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July 16th, 2021
In Wednesday’s entry I wrote about the following three life transformative paths that may lead to a heavenly life, and could converge towards a second Axial Age:
The Path of Wisdom
The Path of Awakening
The Path of Love
Yesterday I wrote about three life transformative paths that may lead one towards an unheavenly direction:
The Path of Doxa
The Path of Power
The Path of Chaos
I argued that walking down the Path of Wisdom is, well, the wisest path, because it may be the path that can also point you towards becoming awakened or cultivate a holy love. It also allows you to engage with doxa, power, and chaos, and receive their benefits, when wise to do so.
The development of this framework all started as a roundabout inquiry for me to answer this question: what should I call my “coaching” practice?
I am doing philosophy more than I am doing coaching, so I sense having a philosophical framing for the practice would be the best thing. In my life right now, I am attempting to walk down the Path of Wisdom, and I see my practice as a way to walk down that path with another.
As mentioned in Wednesday’s entry, I often see a deep confusion about what a person thinks their problem is and what the solution should be. As I wrote in Wednesday’s entry:
I am noticing, within my practice and in the culture at large, that when people have something that deeply bothers them, and cannot put their finger on what it exactly is, they rush to whatever help is readily available, in a way that strikes me as very flailing.
I have totally been there myself, existentially flailing like a rockstar. One common manifestation of this is the following conversation I have had with a few friends:
Friend: I just started going to a therapist.
Me: What modality do they work with?
I usually receive a blank face here, so I explain what a modality is.
Friend: Oh. I do not know. I just found this therapist from a friend.
While I hope their therapy helps, I become slightly concerned hearing this. There are hundreds of psychotherapeutic modalities out there and psychotherapy costs money, and my friends might not vibe with whatever approaches the therapist they choose is experienced in.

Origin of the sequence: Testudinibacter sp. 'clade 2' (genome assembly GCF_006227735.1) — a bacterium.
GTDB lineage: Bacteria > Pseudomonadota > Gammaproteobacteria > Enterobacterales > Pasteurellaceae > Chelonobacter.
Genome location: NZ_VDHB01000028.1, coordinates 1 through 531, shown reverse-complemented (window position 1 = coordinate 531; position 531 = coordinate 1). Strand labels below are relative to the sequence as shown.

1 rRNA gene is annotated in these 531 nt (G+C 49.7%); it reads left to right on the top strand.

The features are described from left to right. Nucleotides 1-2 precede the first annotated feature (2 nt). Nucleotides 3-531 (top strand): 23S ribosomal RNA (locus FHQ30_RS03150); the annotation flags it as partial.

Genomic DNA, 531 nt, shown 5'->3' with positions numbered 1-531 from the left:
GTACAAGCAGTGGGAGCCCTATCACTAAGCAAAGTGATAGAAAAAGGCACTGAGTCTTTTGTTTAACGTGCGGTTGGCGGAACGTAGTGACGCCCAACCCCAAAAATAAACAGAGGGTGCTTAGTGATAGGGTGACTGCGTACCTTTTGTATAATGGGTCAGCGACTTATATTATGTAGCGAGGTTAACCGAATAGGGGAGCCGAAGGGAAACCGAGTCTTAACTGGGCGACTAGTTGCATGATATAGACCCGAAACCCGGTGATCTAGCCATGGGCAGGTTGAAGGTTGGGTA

I am not surprised when I hear when they become disappointed with their therapeutic experience, and the sense I get when checking in is usually the following sentiment: meh, it was okay. I do not like this, because doing psychotherapy is too important for it to result in a “meh.”
While psychotherapy seems like the leading response to what I will call the “nebulous problem,” there are other manifestations, such as going to a life coach, reading self-help books, taking personal development courses, going to a meditation retreat, etc.
I sense a “category error” often happens here, where their nebulous problem attaches itself to a solution that is memetically nearby, from somebody who confidently and clearly articulates what their problem is. Now sometimes the nebulous problem maps over cleanly to the articulated problem, and the solution also works, and if that happens then fucking great.
If there is doubt though, again the Path of Wisdom is the path that I would recommend. I am biased from personal experience, as I have tried many paths, and it is this path that I keep returning to, and this is the path I am currently walking on.
There are three things I want to unpack that I think are related to the Path of Wisdom, which I view as navigating reality:
Philosophy (as a way of life)
Life coaching, or self-help more generally
“Philosophy as a way of life,” which is Pierre Hadot’s phrase, is the best starting point to answer the “how” of walking down the Path of Wisdom. It is not doing philosophy like modern academics do philosophy, aka “artists of reason” as Hadot calls them, but doing philosophy as the ancients did philosophy, aka “artists of life.”
I will write more about that tomorrow, but I sense it is better to unpack the other two first. This might be a bold thing to claim, but I think that both life coaching and psychotherapy, while indeed valid things on their own, often become “existential placeholders” for philosophy as a way of life.
There was a line from a self-help book I read, which I really liked, but I forget what the book was, probably because I have read way too many self-help books, so I will paraphrase what I remember:
Your life is a garden. To make your garden beautiful, you’ll need to plant seeds and pull out weeds.
Life coaching maps over to “planting seeds” and psychotherapy maps over to “pulling weeds,” or at least that is the motivational space that occurs when people seek out one or the other.